Plushie Kali, goddess of death: 4 Sir Winstons
This plush toy gets 4 S.W.'s for making toys for adults. Anything mixing soft toys, mythology, and death - in cute colors, no less - gets my vote. It doesn't get 5 simply out of the fact that Kali, goddess of death just isn't that easily explained - though apparently, not as difficult to market as one would expect.
Catherine Rohr: 5 Sir Winstons
No, no, I don't hand out S.W.'s like parade candy, but this lady deserves it. Catherine Rohr, a Christian, was making $200,000 a year by the time she was 25 on Wall Street.
Then she visited a prison in Texas.
Leaving her job, she and her husband sold up and drove to Texas to start a remarkably effective prison program, teaching inmates business skills, linking them with mentors, providing mock interviews, and connecting program graduates with current inmates. The program is available for inmates with likelihood of upcoming parole. There is a startlingly low 5% recidivism rate.
Caucasian, 32-year-old Rohr doesn't look like the kind of woman who would step in and change the lives of men who've spent literally years in prison, but tough former gangsters tear up when talking about the hope this program gives to men who've missed the cultural trends of the past ten or fifteen years, like the widespread use of cellphones and the internet.
Last week, Rohr was a featured guest at Willow Creek's annual Leadership Summit.
Catherine Rohr gets a strong 5 Sir Winstons.
India's poor told to "eat rats": 1 Sir Winston
I give this news story the lowest rating possible. A politician in India compassionately told the poor there that if they're hungry, they should eat rats.
This somehow actually made that Queen - was it Marie Antoinette? - who, when told her people had no bread, responded flippantly, "let them eat cake" - seem kind and gentle.
Russia ignores truce: 1/2 Sir Winston
Seriously, Putin, don't waste the manpower to establish a truce with Georgia just so you can ignore it. And no, we aren't buying that Medyedev is actually president now, and that you are a humble, unassuming Prime Minister. If you're going to test out your weapons and reawaken images of the U.S.S.R., at least do it openly. I give this situation, and Putin in particular, a pale, measly 1/2 Sir Winston. Because at least you can explain snobbish tendencies of India's politicans due to their caste system. But this? During the Olympics, no less? Please, the Cold War was so a Reagan era ago.
China boots little girl from stage for somebody cuter: 0 Sir Winstons
You may question that I gave Russia a half S.W. and this story 0. People are dying - citizens - and hospitals and schools being destroyed in Russia. But you can at least argue that it's a military deployment.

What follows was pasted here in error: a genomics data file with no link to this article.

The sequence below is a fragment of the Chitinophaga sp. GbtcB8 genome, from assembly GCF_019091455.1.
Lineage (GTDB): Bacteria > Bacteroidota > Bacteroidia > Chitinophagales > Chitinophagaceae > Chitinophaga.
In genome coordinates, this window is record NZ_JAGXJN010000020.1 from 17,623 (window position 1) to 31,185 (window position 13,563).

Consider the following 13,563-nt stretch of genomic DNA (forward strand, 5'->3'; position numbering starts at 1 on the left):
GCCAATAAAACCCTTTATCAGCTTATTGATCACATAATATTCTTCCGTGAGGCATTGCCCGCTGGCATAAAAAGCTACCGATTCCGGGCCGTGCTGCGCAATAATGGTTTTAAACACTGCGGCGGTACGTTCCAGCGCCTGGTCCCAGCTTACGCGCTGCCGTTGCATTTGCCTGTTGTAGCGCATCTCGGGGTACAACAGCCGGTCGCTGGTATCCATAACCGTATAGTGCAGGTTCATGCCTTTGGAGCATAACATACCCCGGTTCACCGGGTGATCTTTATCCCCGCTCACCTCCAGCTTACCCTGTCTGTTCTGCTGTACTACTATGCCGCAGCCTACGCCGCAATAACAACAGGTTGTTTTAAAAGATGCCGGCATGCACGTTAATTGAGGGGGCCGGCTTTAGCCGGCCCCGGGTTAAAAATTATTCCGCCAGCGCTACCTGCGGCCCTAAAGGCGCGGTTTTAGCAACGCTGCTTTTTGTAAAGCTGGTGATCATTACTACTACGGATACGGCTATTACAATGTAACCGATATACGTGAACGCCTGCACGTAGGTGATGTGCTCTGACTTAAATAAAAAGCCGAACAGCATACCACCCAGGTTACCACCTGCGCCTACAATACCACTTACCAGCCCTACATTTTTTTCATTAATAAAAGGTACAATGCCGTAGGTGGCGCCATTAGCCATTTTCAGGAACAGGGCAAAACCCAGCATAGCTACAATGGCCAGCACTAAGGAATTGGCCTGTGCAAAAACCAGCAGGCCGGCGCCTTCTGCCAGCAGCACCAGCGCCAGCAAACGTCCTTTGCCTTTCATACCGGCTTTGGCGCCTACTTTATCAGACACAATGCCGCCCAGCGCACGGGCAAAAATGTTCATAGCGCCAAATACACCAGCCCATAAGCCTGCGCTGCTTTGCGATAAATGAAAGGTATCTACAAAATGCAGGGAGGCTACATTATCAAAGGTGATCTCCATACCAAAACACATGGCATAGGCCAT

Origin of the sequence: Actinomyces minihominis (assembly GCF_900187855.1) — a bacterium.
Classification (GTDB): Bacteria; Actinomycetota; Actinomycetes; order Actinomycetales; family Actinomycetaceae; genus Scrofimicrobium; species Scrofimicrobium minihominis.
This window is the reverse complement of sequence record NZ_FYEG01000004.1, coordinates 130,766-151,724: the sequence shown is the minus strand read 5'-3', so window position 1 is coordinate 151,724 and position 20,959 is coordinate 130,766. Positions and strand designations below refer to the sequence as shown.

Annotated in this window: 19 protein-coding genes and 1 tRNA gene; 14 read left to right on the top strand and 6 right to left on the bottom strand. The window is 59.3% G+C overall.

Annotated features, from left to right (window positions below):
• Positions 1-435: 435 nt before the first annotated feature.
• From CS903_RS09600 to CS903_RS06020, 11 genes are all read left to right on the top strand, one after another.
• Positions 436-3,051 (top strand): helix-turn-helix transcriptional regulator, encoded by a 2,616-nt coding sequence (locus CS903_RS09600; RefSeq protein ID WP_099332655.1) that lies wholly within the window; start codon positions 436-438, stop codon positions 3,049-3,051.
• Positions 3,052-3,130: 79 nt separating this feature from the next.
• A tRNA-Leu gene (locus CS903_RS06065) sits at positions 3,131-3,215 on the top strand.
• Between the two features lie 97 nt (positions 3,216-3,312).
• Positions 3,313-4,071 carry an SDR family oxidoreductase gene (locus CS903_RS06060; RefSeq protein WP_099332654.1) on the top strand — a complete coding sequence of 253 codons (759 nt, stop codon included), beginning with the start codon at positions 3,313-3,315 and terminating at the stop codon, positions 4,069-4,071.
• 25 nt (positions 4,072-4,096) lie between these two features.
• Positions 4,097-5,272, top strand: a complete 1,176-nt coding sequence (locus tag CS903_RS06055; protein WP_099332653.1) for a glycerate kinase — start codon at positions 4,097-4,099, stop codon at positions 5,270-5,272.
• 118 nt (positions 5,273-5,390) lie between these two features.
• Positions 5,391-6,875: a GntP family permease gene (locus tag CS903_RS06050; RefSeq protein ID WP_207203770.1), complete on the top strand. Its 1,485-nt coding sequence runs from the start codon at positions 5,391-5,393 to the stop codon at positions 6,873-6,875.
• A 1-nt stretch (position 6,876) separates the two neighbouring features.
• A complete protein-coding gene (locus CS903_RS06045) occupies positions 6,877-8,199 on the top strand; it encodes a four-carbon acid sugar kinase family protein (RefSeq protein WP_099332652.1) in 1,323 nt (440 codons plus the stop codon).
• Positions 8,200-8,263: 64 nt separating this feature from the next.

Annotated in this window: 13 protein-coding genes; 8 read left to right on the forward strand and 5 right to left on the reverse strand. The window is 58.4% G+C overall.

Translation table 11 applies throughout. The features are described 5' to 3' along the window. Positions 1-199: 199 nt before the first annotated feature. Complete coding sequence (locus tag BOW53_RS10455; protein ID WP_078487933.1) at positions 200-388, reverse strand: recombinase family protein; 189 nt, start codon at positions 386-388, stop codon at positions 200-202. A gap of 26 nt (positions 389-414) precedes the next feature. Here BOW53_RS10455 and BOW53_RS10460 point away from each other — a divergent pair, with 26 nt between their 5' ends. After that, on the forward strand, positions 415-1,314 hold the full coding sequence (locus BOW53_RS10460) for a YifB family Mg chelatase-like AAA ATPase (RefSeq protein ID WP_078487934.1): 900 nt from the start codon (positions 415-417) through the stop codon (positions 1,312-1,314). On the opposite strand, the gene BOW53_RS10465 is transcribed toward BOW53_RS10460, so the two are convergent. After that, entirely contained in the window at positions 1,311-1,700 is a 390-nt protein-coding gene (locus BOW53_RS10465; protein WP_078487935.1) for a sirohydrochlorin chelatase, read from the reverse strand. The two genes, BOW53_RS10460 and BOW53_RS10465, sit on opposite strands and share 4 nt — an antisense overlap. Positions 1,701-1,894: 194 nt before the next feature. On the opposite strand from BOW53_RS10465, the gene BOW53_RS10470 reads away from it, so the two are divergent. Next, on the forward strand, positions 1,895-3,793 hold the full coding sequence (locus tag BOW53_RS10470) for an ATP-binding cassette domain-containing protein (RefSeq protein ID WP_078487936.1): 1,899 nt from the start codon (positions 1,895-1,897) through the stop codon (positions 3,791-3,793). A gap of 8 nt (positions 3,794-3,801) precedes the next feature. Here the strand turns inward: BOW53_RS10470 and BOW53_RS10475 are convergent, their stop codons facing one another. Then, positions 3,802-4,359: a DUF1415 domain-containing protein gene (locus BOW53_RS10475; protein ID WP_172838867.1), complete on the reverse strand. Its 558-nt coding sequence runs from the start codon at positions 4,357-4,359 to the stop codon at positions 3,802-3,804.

China, however, in a last-minute decision during rehearsal for the opening ceremonies, decided the cute little girl who was singing the anthem was not cute - she had crooked teeth. Another little girl, often used in Chinese commercials, was brought out on stage to lip synch the anthem. The girl who actually sang it, pictured here, in a truly heart-rending gesture, said "I was just glad to be able to sing." And I'm sure she was. But from here on out, she will have the memory of being not cute enough.
This is sick.
And for some reason, be it all the attention on China's role in hosting, or the fact that an election year engenders nationalism, or the economy keeping people home and watching tv, everybody seems to be watching the Olympics this year. Which is fine: watch, support, applaud, ooh and ahh, I don't care, I wish I could do it with you.
But my rants about the blatant human rights abuses have led me to boycott the Olympics this year.
Here are common responses:
You, yes you, will really matter on NBCs ratings.
Why do you hate America?
Okay, so obviously sarcasm drips from most of those responses. The thing is, I don't care: I don't care whether other people are watching the coverage. I'm happy for them, I applaud. It's a personal decision. It's just something I'm passionate about, and I don't expect everybody to care deeply about this one issue. What I DO expect is that people make sure they are well informed.
0 Sir Winstons.
Well, that wraps up today's "favorites and flops." Feel free to agree or disagree with my ratings, and add your own recent "favorites and flops."
I give you 5 Sir Winstons for doing so.